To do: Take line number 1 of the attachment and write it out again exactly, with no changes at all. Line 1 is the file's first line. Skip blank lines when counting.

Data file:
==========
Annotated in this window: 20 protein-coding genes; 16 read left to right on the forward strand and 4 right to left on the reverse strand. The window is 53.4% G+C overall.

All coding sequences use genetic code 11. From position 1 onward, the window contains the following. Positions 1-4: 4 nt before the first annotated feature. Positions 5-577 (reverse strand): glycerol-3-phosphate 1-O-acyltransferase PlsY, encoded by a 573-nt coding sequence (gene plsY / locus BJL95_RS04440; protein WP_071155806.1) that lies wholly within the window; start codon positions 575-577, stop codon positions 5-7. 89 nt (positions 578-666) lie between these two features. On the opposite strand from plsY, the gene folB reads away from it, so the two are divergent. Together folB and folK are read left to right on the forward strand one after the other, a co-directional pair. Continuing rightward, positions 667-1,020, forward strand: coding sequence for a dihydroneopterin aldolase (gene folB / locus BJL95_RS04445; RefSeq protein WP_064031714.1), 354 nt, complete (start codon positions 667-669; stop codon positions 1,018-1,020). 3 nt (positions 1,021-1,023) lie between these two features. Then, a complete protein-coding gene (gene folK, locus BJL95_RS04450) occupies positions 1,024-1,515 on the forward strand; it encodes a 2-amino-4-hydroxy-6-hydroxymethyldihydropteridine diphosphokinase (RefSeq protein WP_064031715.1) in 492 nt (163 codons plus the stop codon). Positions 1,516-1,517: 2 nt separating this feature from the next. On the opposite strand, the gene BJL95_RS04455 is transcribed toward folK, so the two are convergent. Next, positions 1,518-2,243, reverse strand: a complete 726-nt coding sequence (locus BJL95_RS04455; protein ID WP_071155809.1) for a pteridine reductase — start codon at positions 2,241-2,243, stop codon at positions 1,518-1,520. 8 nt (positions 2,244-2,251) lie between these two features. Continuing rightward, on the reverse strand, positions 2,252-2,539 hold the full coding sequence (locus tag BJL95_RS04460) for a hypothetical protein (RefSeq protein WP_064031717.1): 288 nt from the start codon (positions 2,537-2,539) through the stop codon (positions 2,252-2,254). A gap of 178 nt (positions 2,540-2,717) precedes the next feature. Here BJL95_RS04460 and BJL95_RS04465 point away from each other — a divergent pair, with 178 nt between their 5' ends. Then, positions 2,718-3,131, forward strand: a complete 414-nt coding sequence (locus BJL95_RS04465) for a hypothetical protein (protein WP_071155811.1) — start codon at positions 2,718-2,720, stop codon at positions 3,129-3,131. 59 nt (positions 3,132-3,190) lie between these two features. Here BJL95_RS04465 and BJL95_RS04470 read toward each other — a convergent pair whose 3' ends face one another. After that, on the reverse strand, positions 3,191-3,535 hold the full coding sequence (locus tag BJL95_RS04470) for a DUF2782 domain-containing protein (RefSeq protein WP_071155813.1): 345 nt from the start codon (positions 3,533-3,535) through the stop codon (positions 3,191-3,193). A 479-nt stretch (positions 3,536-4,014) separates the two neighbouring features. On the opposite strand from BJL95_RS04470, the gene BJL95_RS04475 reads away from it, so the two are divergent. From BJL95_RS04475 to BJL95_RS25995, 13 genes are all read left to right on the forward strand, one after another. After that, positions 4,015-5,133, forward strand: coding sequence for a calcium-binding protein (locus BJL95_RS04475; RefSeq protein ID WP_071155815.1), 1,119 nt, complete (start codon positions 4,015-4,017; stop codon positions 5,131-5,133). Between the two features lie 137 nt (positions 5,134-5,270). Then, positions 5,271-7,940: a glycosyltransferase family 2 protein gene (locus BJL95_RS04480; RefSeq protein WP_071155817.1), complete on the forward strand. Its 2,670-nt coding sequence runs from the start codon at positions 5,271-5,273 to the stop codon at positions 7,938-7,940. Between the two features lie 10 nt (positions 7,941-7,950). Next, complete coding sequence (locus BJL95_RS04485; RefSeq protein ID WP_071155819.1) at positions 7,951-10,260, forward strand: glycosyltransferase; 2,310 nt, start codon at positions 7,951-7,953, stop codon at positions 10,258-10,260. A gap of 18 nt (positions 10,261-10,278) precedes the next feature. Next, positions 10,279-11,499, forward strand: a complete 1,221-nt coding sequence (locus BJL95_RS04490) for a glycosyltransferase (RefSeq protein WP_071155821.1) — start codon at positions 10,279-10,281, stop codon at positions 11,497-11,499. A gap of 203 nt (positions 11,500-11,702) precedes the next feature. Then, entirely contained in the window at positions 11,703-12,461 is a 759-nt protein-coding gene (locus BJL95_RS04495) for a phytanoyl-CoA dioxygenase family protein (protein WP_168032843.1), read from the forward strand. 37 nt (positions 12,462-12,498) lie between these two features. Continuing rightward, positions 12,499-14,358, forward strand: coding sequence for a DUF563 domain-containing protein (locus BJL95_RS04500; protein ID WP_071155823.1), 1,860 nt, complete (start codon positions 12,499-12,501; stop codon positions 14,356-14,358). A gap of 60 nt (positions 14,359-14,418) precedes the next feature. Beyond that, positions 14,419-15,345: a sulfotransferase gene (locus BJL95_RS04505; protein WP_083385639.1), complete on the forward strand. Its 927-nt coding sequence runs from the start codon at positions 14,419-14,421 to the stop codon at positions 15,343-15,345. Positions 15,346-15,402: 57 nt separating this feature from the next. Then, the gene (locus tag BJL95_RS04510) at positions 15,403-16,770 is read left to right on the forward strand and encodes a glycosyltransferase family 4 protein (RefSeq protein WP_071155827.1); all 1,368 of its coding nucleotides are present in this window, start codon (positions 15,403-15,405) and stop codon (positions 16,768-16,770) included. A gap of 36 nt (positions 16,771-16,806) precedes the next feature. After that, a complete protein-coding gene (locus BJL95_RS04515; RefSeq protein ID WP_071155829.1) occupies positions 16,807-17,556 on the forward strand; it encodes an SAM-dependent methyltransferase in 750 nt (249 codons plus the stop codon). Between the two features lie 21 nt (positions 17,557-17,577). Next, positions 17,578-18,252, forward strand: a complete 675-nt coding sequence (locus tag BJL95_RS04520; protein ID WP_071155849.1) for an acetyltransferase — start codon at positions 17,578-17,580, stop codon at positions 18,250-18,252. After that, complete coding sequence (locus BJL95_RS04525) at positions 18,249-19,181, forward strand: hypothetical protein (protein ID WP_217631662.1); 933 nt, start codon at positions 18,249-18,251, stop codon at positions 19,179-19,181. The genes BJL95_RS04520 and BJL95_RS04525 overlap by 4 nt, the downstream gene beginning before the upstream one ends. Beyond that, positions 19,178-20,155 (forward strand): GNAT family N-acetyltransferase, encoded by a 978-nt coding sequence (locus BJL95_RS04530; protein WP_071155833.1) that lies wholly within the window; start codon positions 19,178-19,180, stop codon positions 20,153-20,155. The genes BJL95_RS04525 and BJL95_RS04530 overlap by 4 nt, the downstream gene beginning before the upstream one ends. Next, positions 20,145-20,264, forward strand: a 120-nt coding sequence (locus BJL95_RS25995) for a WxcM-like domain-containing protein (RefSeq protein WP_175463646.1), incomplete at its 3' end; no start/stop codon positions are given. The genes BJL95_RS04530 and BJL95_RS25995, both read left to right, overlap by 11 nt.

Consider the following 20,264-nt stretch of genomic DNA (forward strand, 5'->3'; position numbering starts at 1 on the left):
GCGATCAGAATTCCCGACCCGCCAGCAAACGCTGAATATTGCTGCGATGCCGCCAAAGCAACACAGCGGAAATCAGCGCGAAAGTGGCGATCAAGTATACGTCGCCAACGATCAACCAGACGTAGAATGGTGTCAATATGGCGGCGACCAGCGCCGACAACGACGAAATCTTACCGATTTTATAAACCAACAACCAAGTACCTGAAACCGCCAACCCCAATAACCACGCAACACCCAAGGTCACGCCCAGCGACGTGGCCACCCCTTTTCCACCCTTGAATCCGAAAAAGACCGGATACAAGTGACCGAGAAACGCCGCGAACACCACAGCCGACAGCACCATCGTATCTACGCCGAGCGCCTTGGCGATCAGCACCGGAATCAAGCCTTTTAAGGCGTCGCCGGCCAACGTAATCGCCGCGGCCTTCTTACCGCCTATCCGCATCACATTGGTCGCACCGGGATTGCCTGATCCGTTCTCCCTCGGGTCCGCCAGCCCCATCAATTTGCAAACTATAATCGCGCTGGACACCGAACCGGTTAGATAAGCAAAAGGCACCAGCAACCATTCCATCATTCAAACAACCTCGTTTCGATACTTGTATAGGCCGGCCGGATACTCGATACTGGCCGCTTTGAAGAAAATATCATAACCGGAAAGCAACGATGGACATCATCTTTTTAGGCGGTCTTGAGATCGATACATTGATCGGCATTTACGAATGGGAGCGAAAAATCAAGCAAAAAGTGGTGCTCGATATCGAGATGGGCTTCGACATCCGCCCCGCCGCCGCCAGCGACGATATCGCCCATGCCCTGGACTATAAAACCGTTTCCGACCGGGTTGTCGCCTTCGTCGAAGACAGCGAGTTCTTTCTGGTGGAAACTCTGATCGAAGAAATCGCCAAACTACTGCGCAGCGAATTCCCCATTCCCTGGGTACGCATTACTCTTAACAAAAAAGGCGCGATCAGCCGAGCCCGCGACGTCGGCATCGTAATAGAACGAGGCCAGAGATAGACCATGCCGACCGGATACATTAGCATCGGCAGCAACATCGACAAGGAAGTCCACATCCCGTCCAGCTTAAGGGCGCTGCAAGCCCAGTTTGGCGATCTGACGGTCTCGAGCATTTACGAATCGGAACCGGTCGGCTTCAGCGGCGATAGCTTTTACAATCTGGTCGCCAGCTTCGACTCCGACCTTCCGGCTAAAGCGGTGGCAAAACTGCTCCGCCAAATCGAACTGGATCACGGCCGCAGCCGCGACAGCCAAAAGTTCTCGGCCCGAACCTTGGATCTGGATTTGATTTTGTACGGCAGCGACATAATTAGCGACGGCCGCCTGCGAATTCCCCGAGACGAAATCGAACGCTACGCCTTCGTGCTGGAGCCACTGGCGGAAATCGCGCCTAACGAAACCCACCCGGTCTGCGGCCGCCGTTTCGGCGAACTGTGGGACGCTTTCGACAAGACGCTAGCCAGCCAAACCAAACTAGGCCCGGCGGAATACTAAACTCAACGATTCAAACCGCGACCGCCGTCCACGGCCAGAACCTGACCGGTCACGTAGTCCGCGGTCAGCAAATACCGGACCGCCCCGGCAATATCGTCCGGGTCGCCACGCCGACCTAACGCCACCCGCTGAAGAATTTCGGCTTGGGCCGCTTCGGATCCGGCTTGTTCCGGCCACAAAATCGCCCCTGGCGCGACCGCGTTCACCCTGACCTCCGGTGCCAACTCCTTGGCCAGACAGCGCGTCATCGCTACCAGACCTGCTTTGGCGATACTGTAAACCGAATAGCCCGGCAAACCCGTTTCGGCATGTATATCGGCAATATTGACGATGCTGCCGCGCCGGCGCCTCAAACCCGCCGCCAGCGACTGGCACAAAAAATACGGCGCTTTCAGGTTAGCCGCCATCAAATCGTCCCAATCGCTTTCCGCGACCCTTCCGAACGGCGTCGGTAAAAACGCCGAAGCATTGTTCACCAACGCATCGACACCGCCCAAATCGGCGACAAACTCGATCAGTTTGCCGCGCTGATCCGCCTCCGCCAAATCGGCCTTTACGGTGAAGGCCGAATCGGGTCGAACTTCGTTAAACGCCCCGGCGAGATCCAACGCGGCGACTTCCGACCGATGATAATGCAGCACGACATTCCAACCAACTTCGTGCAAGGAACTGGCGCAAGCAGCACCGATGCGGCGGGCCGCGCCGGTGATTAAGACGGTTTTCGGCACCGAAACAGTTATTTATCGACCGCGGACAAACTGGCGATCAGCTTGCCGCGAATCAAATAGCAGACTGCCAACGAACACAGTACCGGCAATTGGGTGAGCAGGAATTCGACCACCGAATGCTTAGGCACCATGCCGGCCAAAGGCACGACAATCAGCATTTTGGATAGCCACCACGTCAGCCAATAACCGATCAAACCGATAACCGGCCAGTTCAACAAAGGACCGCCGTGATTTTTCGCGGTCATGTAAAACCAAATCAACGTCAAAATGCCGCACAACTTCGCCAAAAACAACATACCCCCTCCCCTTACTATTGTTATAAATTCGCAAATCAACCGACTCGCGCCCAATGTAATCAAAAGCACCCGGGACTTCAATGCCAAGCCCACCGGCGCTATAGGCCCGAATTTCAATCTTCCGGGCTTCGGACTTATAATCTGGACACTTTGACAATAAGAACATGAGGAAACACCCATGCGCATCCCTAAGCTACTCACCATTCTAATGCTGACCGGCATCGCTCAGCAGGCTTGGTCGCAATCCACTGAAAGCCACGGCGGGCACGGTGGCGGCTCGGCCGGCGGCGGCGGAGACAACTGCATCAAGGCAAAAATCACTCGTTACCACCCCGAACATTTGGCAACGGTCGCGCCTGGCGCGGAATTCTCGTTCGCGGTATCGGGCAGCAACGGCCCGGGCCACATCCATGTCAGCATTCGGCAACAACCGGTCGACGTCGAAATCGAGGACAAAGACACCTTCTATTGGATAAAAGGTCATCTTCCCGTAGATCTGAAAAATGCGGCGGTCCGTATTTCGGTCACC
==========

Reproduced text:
Annotated in this window: 20 protein-coding genes; 16 read left to right on the forward strand and 4 right to left on the reverse strand. The window is 53.4% G+C overall.